Banner
Banner
Banner
Banner
E-mail

Record cargo year announced at Montreal Gold-Headed Cane ceremony

2018-01-03

McKeil Marine's Evans Spirit  won the International Bulk Journal's 2016 Ship of the Year Award during the IBJ's Salute to Excellence in the Maritime Bulk Industry gala awards ceremony in London, UK on November 21.
"It's a fantastic way to closeout our 60th anniversary year: having a vessel named after our founder, Evans McKeil, win this prestigious international award," said Steve Fletcher, President and CEO of McKeil Marine.
Acquired by McKeil in 2015, the Evans Spirit is a cargo ship with the shallow draught characters of a tug and barge; however, compared to a tug-and-barge unit, she can transport approximately 40 per cent more cargo about 50 per cent faster on a very similar amount of fuel.  She is in service throughout the Great Lakes and St. Lawrence River.
Evans Spirit was shortlisted for 2016 Ship of the Year competing with three other vessels: CS Bright, Mitsui OSK Lines, Japan;  Damen Shipyards, Netherlands; and MN Baroque, Swiss Marine, Switzerland. The award is presented to the owner, operator or builder of an outstanding individual bulk ship. Judged on operational efficiency, design innovation, safety and environmental protection, the Evans Spirit was selected as winner. (Photo Paul Beesley).

Montreal Port Authority (MPA) President and CEO Sylvie Vachon awarded the famous Gold-Headed Cane to Captain Rakesh Kumar, an Indian national, Master of the Ottawa Express containership operated by Hapag-Lloyd which was the first ocean-going vessel to reach the Port of Montreal without a stopover in 2018.

At the same time, the MPA announced on January 3 another record year in total and container traffic. According to unaudited preliminary results, the Port handled close to 38 million metric tons in total 2017 traffic, representing an increase of nearly 7% from 2016 while container volume rose by 5.7% to 13.8 million tons. The cruise sector also ended 2017 with record results, welcoming 114,000 passengers and crew members - up 36% over 2016.

The Ottawa Express left the Port of Liverpool, England, on December 21. It crossed the Port of Montreal's limits on January 1, 2018 at 11:55 am.
"I want to congratulate Captain Rakesh Kumar and the entire crew of the Ottawa Express, who braved the ice and cold on the St. Lawrence River to make it safely to their destination. The arrival of Captain Kumar and his container ship is a great reminder at the start of this new year that container handling is part of the Port of Montreal's DNA and has been growing here for over 50 years," said Ms. Vachon.

The Gold-Headed Cane Ceremony, a tradition for 179 years, kicks off a new year of activity at the Port of Montreal. In the past, the first ship arrived at the Port in the early spring, after the break-up and thawing of ice on the St. Lawrence River. In present times, awarding the Gold-Headed Cane is a reminder that the Port of Montreal has been open year round since 1964.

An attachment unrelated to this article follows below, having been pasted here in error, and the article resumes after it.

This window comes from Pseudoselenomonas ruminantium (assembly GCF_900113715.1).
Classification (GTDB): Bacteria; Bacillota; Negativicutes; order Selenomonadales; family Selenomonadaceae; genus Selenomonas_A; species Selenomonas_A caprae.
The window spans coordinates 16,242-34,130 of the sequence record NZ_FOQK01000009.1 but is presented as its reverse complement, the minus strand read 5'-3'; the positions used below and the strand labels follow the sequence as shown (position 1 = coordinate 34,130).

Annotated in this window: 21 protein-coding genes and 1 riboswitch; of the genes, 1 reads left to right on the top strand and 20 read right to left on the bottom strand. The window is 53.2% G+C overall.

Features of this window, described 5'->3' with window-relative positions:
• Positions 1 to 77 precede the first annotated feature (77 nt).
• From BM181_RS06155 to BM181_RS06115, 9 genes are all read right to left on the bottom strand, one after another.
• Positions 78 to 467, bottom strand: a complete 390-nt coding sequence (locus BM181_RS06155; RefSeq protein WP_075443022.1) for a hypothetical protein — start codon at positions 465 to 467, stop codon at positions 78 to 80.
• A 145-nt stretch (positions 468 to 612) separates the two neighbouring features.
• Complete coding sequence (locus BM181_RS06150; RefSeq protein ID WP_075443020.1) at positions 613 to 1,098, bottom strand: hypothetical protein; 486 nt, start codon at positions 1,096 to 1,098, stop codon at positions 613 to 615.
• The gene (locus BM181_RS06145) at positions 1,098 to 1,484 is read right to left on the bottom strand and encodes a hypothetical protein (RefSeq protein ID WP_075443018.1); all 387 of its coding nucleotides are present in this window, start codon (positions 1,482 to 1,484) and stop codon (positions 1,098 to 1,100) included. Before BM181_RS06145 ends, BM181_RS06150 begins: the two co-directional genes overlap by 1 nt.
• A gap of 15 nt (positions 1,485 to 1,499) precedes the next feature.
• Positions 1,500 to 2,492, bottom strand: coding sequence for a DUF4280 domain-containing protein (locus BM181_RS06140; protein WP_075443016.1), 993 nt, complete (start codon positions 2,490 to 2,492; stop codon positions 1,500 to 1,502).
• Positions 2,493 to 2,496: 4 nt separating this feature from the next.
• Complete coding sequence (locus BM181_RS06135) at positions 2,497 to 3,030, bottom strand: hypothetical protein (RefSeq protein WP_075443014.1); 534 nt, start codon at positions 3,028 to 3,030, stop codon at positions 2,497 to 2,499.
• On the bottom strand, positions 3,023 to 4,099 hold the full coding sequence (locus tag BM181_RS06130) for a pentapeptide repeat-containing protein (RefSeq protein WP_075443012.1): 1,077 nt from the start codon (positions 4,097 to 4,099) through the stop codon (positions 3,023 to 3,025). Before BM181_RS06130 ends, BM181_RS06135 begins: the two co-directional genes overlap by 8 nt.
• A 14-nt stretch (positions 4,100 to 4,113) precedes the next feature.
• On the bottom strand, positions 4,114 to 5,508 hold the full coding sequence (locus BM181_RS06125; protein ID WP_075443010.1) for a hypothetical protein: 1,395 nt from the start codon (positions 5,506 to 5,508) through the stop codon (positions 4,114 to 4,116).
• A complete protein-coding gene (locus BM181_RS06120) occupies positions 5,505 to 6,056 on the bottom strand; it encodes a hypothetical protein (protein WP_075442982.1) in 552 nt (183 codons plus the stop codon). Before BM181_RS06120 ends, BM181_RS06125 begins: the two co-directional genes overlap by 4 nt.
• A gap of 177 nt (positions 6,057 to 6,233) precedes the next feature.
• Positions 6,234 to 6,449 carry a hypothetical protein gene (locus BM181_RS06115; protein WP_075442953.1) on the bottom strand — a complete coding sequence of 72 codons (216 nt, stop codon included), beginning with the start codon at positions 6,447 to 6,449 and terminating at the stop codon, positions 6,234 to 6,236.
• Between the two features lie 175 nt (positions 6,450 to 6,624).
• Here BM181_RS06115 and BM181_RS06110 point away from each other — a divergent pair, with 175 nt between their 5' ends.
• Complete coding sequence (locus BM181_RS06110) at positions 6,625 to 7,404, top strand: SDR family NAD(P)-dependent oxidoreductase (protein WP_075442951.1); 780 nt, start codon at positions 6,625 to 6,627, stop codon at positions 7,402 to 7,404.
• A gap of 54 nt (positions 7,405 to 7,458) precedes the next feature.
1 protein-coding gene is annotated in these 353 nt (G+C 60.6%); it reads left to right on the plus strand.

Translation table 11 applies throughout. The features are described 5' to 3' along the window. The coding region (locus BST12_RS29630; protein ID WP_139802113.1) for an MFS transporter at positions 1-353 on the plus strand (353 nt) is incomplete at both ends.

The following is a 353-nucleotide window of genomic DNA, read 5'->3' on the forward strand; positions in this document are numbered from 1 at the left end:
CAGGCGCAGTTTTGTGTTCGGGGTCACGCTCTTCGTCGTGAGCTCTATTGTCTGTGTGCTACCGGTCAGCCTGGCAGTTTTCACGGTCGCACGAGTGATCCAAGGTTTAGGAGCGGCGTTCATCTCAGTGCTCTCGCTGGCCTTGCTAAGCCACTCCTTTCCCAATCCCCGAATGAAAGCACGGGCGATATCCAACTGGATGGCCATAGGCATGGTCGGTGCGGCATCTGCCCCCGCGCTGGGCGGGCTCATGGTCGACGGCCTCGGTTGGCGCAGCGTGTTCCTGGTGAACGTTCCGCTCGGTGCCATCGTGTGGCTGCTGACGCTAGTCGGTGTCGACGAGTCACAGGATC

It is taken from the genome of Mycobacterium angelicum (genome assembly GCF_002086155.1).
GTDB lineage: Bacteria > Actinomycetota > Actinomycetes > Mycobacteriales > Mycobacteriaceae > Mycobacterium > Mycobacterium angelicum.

This event also let the MPA recognize the work of the Corporation of Mid St. Lawrence Pilots, Alain Aubé and Gabriel Ross, who steered the ship safely to port. Every year, the Port of Montreal also likes to recognize the work of one of the artisans of the Gold-Headed Cane. This year, Ms. Vachon congratulated Urgence Marine Inc. for its contribution to the smooth functioning of port operations.

This great annual marine tradition brings together numerous representatives of the shipping industry and the Montreal business community along with key figures from the political and cultural sectors.
This year, the Montreal Port Authority was honoured to have among its guests Ms. Alexandra Mendes, Member of Parliament for Brossard-Saint-Lambert,  Jean D'Amour, Québec Minister of Maritime Affairs and Ms. Valérie Plante, Mayor of Montreal - all of whom in brief remarks underlined the significant role of the Port of Montreal as a key North American gateway.

Meanwhile, in other developments on the Great Lakes/St. Lawrence waterway,  due to the prolonged intense cold weather, the commercial navigation season on the St. Lawrence Seaway was extended beyond Dec. 31 to allow remaining vessels to complete their transits. Normal shipping movements were hampered due to ice buildups on the Great Lakes.

However, Andrew Bogora, communications officer for Canada's St. Lawrence Seaway Management Corporation, stressed: "While delays were encountered due to the need to scrape ice off lock walls and steam the gates, so that ice buildup could be removed, the locks effectively remained functional. With some delays in navigation to permit the special maintenance procedures in between lockages, the SLSMC's locks have continued to serve mariners throughout this cold snap. (Photo APM).

 
Banner
Banner
Banner
Banner